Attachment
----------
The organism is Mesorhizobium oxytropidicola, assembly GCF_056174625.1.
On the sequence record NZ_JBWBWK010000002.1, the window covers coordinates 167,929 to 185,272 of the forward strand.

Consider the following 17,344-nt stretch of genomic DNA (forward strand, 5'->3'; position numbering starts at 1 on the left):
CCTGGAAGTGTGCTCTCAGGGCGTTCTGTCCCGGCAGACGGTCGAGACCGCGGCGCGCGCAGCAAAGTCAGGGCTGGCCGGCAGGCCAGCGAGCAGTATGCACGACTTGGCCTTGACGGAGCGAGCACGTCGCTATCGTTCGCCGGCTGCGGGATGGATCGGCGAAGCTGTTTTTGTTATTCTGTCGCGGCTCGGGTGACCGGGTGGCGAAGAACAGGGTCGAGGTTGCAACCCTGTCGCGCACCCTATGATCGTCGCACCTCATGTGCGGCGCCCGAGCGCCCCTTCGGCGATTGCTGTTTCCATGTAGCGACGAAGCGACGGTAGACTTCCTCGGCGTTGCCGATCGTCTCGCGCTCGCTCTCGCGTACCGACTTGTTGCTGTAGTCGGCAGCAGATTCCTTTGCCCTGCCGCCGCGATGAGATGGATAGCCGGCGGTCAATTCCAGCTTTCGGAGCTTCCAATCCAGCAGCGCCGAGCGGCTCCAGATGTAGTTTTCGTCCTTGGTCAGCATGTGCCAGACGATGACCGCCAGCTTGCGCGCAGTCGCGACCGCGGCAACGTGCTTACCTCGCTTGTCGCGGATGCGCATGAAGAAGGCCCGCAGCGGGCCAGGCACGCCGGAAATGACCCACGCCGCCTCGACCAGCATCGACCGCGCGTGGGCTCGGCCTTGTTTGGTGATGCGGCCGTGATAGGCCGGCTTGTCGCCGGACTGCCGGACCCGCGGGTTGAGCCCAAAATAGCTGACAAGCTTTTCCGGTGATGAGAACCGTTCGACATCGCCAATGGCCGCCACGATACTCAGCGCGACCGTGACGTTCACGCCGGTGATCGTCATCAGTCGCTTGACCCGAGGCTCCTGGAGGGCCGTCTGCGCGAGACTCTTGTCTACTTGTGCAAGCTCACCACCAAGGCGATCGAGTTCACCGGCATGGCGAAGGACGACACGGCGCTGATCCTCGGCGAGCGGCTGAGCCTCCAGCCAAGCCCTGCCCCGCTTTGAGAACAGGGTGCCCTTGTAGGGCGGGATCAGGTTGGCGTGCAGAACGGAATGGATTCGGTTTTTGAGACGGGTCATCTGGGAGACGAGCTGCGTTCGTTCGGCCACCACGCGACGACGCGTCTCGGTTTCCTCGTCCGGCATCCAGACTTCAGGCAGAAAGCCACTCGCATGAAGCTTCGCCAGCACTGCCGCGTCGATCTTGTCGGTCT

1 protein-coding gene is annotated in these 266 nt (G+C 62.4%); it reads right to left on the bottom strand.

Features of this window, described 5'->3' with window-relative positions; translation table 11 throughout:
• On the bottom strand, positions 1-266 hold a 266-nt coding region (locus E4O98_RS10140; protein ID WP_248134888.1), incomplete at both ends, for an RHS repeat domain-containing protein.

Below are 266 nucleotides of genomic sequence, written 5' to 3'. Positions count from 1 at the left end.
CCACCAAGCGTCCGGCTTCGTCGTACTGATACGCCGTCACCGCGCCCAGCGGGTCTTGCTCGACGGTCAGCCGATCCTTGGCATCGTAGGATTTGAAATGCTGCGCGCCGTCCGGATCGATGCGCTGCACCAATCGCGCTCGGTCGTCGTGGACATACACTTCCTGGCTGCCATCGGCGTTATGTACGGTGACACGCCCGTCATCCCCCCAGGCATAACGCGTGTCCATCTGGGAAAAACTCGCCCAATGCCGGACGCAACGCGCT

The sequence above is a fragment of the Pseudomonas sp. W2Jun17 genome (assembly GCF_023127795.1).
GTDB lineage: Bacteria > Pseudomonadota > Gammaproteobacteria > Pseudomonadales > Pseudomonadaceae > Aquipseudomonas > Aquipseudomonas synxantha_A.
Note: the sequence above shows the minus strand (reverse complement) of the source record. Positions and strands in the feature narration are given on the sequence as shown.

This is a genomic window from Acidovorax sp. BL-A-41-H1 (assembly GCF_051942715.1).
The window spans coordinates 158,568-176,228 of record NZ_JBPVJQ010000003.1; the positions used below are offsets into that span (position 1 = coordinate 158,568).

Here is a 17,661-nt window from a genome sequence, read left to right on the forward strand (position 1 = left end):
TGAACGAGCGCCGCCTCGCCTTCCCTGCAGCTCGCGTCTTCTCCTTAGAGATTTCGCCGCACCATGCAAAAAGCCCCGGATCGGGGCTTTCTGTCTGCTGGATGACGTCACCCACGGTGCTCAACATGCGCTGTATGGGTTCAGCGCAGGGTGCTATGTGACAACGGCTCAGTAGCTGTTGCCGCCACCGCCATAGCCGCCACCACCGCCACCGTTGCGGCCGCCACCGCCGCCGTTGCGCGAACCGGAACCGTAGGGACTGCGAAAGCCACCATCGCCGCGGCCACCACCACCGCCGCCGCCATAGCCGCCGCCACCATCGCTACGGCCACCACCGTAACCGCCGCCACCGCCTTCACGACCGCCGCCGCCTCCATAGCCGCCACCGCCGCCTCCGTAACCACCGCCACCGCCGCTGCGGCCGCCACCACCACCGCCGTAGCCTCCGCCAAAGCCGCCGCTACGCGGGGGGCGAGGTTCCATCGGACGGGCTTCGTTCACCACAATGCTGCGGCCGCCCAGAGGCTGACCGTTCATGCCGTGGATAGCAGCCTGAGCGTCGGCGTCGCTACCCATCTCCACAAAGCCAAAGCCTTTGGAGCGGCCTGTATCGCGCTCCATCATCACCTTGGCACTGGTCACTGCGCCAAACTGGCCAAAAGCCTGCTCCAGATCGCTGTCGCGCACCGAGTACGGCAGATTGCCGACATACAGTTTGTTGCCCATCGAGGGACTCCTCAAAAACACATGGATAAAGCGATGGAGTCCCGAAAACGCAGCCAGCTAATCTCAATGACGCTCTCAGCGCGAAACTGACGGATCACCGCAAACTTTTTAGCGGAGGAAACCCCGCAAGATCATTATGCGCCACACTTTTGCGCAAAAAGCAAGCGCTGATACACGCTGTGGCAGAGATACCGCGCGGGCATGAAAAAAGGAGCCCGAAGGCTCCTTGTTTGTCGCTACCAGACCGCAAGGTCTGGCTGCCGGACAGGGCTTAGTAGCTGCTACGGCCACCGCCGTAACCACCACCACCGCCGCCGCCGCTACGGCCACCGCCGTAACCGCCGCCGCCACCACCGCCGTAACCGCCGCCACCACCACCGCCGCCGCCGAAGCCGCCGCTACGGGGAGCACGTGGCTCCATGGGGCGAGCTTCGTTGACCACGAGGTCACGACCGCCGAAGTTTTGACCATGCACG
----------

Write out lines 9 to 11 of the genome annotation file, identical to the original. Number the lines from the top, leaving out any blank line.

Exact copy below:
CCACCAAGCGTCCGGCTTCGTCGTACTGATACGCCGTCACCGCGCCCAGCGGGTCTTGCTCGACGGTCAGCCGATCCTTGGCATCGTAGGATTTGAAATGCTGCGCGCCGTCCGGATCGATGCGCTGCACCAATCGCGCTCGGTCGTCGTGGACATACACTTCCTGGCTGCCATCGGCGTTATGTACGGTGACACGCCCGTCATCCCCCCAGGCATAACGCGTGTCCATCTGGGAAAAACTCGCCCAATGCCGGACGCAACGCGCT

The sequence above is a fragment of the Pseudomonas sp. W2Jun17 genome (assembly GCF_023127795.1).
GTDB lineage: Bacteria > Pseudomonadota > Gammaproteobacteria > Pseudomonadales > Pseudomonadaceae > Aquipseudomonas > Aquipseudomonas synxantha_A.